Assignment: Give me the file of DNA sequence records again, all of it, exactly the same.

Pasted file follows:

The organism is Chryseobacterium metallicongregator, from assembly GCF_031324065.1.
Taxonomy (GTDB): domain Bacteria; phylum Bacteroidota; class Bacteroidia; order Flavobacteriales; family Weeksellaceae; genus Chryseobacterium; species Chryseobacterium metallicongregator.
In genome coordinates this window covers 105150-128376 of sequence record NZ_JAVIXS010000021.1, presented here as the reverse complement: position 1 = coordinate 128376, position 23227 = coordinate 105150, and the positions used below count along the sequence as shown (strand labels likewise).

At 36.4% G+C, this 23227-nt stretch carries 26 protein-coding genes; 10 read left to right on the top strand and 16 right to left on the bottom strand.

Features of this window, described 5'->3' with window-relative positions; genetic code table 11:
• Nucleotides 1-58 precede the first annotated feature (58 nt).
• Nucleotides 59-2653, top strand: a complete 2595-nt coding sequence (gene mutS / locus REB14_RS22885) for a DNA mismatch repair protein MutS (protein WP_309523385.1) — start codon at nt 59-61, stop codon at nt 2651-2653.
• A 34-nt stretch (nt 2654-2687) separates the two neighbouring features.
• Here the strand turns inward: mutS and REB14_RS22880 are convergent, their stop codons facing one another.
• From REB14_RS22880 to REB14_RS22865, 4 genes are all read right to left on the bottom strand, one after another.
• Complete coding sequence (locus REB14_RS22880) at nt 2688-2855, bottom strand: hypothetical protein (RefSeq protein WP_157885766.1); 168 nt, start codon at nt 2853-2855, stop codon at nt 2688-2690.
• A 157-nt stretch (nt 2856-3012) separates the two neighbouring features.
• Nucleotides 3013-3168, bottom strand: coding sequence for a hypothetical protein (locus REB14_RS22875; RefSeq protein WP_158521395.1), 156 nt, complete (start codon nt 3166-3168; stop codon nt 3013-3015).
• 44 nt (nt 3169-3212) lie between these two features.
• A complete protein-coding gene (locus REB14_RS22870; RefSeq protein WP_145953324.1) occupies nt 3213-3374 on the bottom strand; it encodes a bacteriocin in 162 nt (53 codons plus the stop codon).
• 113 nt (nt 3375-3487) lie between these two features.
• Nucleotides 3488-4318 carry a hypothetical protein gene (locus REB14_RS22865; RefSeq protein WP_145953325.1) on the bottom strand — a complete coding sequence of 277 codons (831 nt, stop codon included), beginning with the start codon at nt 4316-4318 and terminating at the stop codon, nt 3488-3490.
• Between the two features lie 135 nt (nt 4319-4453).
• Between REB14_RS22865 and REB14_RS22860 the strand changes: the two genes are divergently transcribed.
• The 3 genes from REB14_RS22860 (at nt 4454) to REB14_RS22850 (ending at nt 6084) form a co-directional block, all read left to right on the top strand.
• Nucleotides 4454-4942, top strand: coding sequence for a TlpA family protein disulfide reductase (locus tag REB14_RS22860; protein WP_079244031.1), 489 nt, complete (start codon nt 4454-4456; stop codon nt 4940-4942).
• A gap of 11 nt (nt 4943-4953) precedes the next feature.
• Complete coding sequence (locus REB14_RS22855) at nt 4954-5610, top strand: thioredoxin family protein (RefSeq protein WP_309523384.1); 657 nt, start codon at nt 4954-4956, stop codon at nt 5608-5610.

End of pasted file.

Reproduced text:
The organism is Chryseobacterium metallicongregator, from assembly GCF_031324065.1.
Taxonomy (GTDB): domain Bacteria; phylum Bacteroidota; class Bacteroidia; order Flavobacteriales; family Weeksellaceae; genus Chryseobacterium; species Chryseobacterium metallicongregator.
In genome coordinates this window covers 105150-128376 of sequence record NZ_JAVIXS010000021.1, presented here as the reverse complement: position 1 = coordinate 128376, position 23227 = coordinate 105150, and the positions used below count along the sequence as shown (strand labels likewise).

At 36.4% G+C, this 23227-nt stretch carries 26 protein-coding genes; 10 read left to right on the top strand and 16 right to left on the bottom strand.

Features of this window, described 5'->3' with window-relative positions; genetic code table 11:
• Nucleotides 1-58 precede the first annotated feature (58 nt).
• Nucleotides 59-2653, top strand: a complete 2595-nt coding sequence (gene mutS / locus REB14_RS22885) for a DNA mismatch repair protein MutS (protein WP_309523385.1) — start codon at nt 59-61, stop codon at nt 2651-2653.
• A 34-nt stretch (nt 2654-2687) separates the two neighbouring features.
• Here the strand turns inward: mutS and REB14_RS22880 are convergent, their stop codons facing one another.
• From REB14_RS22880 to REB14_RS22865, 4 genes are all read right to left on the bottom strand, one after another.
• Complete coding sequence (locus REB14_RS22880) at nt 2688-2855, bottom strand: hypothetical protein (RefSeq protein WP_157885766.1); 168 nt, start codon at nt 2853-2855, stop codon at nt 2688-2690.
• A 157-nt stretch (nt 2856-3012) separates the two neighbouring features.
• Nucleotides 3013-3168, bottom strand: coding sequence for a hypothetical protein (locus REB14_RS22875; RefSeq protein WP_158521395.1), 156 nt, complete (start codon nt 3166-3168; stop codon nt 3013-3015).
• 44 nt (nt 3169-3212) lie between these two features.
• A complete protein-coding gene (locus REB14_RS22870; RefSeq protein WP_145953324.1) occupies nt 3213-3374 on the bottom strand; it encodes a bacteriocin in 162 nt (53 codons plus the stop codon).
• 113 nt (nt 3375-3487) lie between these two features.
• Nucleotides 3488-4318 carry a hypothetical protein gene (locus REB14_RS22865; RefSeq protein WP_145953325.1) on the bottom strand — a complete coding sequence of 277 codons (831 nt, stop codon included), beginning with the start codon at nt 4316-4318 and terminating at the stop codon, nt 3488-3490.
• Between the two features lie 135 nt (nt 4319-4453).
• Between REB14_RS22865 and REB14_RS22860 the strand changes: the two genes are divergently transcribed.
• The 3 genes from REB14_RS22860 (at nt 4454) to REB14_RS22850 (ending at nt 6084) form a co-directional block, all read left to right on the top strand.
• Nucleotides 4454-4942, top strand: coding sequence for a TlpA family protein disulfide reductase (locus tag REB14_RS22860; protein WP_079244031.1), 489 nt, complete (start codon nt 4454-4456; stop codon nt 4940-4942).
• A gap of 11 nt (nt 4943-4953) precedes the next feature.
• Complete coding sequence (locus REB14_RS22855) at nt 4954-5610, top strand: thioredoxin family protein (RefSeq protein WP_309523384.1); 657 nt, start codon at nt 4954-4956, stop codon at nt 5608-5610.